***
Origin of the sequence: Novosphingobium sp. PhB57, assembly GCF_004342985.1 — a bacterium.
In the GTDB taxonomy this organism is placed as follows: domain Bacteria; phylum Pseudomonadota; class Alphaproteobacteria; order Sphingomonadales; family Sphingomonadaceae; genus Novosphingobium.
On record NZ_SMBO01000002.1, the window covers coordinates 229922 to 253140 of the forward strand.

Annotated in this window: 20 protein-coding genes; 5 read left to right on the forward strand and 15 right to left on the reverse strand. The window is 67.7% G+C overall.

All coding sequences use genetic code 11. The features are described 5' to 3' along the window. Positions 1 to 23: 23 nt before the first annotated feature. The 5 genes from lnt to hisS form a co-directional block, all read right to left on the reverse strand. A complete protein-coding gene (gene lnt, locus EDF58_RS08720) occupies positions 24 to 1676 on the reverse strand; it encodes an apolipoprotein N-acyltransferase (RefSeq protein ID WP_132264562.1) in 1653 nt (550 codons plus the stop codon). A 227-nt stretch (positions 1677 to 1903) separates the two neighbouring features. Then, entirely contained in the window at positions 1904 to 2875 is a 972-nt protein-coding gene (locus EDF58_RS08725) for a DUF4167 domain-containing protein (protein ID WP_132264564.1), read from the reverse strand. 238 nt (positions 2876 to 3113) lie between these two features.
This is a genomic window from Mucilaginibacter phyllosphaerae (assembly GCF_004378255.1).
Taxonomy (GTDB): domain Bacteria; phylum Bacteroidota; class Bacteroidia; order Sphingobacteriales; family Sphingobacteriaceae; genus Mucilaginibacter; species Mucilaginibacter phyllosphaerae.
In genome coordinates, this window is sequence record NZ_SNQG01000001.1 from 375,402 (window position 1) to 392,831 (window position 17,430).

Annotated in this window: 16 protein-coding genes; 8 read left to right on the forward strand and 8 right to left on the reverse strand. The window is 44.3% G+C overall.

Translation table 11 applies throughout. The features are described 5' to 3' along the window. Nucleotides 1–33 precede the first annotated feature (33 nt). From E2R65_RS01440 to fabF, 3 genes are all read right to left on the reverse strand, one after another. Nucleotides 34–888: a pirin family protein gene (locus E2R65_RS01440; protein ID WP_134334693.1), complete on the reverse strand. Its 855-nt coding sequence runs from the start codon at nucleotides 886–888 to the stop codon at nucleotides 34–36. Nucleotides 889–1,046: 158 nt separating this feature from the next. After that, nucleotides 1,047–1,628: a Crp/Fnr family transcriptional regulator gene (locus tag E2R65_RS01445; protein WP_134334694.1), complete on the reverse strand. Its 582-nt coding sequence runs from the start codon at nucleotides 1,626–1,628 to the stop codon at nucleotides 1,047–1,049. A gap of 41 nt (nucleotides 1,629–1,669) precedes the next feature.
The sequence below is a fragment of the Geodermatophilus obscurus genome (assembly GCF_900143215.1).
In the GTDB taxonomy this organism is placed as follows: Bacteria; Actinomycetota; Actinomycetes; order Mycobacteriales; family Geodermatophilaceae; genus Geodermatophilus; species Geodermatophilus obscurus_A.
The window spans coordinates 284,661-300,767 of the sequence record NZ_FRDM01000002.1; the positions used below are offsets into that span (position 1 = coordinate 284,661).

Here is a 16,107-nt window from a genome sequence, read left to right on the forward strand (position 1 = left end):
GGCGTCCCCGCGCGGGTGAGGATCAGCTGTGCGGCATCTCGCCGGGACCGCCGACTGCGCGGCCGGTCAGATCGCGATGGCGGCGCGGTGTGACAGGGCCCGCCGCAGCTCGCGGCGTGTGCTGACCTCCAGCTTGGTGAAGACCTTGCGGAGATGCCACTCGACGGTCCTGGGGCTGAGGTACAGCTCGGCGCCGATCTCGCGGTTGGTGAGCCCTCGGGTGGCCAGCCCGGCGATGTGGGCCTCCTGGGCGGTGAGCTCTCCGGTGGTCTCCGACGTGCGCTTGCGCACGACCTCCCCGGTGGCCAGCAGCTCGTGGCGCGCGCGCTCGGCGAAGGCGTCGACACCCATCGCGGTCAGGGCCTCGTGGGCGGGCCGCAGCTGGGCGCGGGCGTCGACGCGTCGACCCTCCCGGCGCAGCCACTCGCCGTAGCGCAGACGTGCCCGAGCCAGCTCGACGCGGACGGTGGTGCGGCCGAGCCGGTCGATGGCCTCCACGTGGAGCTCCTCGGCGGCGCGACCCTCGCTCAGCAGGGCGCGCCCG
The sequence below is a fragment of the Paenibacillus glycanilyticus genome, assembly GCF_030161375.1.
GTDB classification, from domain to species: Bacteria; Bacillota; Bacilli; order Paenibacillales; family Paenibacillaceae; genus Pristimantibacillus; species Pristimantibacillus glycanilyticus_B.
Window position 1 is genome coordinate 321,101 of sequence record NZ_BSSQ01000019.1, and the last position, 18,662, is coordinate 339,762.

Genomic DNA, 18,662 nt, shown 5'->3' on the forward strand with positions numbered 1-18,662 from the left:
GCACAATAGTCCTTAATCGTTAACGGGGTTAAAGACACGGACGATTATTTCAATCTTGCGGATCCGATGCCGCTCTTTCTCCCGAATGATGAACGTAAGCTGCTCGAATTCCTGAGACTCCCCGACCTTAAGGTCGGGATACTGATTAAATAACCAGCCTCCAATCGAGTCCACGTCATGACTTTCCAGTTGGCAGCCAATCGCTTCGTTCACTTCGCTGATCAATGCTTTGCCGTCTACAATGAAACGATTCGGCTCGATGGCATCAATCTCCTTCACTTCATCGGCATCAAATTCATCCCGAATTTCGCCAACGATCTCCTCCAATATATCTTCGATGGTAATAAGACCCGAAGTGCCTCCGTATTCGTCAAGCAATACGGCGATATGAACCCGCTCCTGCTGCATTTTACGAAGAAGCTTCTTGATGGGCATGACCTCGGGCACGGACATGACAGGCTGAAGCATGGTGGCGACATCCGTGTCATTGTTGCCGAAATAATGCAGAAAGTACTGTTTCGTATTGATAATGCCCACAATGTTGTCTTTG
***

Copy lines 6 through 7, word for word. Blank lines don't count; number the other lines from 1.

This is a genomic window from Mucilaginibacter phyllosphaerae (assembly GCF_004378255.1).
Taxonomy (GTDB): domain Bacteria; phylum Bacteroidota; class Bacteroidia; order Sphingobacteriales; family Sphingobacteriaceae; genus Mucilaginibacter; species Mucilaginibacter phyllosphaerae.